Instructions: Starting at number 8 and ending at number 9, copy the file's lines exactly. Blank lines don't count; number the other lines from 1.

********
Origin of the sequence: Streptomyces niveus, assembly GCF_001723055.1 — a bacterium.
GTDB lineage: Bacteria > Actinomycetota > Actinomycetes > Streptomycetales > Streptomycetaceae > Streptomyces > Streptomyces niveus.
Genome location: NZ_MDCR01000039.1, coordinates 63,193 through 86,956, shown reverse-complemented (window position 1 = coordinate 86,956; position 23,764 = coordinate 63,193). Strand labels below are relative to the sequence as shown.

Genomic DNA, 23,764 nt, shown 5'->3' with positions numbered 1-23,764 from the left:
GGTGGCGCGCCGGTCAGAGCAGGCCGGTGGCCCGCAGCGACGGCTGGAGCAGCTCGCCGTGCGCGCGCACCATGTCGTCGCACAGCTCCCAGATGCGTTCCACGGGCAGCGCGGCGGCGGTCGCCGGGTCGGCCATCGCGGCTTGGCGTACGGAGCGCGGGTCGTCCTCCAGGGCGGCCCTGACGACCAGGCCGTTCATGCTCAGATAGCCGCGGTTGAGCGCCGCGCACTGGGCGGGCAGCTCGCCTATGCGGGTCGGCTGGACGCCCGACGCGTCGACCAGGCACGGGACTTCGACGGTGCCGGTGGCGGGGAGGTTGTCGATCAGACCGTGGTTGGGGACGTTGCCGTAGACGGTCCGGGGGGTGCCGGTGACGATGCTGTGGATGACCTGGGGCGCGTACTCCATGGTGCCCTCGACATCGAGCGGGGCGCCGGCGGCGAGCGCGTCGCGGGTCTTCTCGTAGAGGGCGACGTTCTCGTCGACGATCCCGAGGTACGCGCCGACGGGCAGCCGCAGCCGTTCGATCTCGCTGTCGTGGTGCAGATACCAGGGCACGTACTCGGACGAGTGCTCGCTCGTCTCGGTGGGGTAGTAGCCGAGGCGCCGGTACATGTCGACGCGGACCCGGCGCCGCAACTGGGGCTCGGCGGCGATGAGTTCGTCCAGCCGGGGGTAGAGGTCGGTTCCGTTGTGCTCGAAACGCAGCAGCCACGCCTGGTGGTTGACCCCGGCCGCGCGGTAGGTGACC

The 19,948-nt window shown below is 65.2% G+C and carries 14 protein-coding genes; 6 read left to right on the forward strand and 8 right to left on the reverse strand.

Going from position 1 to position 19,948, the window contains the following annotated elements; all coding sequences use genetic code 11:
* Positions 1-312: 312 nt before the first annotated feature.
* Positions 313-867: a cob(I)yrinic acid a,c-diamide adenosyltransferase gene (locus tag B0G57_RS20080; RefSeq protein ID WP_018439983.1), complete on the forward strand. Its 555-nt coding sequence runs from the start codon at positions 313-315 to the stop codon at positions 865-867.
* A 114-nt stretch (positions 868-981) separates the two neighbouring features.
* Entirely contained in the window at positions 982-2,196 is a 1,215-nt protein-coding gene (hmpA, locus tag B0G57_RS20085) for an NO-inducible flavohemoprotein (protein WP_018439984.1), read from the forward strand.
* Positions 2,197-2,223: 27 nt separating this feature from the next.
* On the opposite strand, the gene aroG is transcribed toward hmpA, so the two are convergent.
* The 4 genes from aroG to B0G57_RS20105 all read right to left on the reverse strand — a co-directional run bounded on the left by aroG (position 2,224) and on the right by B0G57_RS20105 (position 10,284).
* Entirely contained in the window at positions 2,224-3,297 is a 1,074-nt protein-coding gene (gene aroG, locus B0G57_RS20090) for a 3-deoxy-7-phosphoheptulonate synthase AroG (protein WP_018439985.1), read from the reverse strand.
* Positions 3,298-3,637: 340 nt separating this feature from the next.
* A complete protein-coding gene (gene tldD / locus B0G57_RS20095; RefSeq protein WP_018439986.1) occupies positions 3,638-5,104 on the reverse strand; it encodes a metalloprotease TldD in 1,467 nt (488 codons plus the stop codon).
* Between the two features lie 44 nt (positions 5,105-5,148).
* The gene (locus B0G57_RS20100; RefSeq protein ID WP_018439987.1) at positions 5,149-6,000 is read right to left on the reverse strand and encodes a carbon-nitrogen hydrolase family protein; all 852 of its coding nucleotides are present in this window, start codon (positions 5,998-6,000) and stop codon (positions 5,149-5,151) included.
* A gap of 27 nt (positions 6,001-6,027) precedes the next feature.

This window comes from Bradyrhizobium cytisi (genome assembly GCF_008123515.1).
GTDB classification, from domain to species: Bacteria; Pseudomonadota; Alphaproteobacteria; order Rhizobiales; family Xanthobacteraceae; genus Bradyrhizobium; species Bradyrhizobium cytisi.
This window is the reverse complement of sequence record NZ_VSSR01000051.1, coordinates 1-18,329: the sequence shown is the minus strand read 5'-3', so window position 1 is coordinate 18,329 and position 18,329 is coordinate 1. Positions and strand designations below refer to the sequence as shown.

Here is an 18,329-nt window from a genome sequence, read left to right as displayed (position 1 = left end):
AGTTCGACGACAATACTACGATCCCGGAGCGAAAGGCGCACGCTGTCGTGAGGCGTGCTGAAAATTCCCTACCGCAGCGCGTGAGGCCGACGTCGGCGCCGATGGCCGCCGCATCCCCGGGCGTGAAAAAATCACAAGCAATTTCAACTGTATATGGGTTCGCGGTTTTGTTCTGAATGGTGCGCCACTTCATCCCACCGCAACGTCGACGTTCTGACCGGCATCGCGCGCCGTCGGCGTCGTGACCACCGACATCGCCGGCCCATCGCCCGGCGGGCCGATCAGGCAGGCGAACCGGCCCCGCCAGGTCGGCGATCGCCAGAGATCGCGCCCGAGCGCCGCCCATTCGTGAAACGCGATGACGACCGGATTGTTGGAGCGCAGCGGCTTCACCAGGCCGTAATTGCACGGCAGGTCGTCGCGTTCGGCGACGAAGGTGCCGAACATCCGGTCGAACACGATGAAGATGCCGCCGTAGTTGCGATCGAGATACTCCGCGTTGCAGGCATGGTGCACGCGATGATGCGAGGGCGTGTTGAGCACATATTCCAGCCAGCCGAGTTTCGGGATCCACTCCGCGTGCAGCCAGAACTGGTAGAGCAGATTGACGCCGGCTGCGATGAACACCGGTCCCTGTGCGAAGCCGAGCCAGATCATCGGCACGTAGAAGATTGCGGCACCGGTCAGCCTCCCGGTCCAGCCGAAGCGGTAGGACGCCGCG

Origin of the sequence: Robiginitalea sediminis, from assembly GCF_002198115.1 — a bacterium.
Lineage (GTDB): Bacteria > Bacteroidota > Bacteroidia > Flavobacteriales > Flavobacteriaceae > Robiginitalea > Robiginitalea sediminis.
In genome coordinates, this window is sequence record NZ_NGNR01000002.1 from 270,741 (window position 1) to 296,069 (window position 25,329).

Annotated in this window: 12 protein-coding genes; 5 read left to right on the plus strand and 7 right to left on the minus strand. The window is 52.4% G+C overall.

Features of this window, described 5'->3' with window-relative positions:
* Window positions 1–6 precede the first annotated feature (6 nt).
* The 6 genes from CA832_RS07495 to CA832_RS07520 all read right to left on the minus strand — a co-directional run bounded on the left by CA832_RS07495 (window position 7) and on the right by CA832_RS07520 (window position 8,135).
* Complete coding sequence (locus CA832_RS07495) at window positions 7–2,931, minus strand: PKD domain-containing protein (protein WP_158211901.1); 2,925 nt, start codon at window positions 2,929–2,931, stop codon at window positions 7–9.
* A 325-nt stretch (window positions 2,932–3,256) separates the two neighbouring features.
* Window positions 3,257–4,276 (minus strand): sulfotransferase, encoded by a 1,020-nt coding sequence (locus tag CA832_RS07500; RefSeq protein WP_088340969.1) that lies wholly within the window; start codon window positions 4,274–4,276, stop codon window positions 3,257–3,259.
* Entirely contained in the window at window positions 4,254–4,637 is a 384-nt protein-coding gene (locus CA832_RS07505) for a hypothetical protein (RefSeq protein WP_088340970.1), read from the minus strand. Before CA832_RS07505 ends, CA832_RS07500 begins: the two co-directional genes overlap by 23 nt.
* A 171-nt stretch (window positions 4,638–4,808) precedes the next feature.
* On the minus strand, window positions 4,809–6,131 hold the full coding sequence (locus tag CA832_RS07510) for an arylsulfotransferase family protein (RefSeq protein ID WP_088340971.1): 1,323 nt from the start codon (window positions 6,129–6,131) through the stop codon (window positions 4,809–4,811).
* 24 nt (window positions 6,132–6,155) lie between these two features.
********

* Positions 1-312: 312 nt before the first annotated feature.
* Positions 313-867: a cob(I)yrinic acid a,c-diamide adenosyltransferase gene (locus tag B0G57_RS20080; RefSeq protein ID WP_018439983.1), complete on the forward strand. Its 555-nt coding sequence runs from the start codon at positions 313-315 to the stop codon at positions 865-867.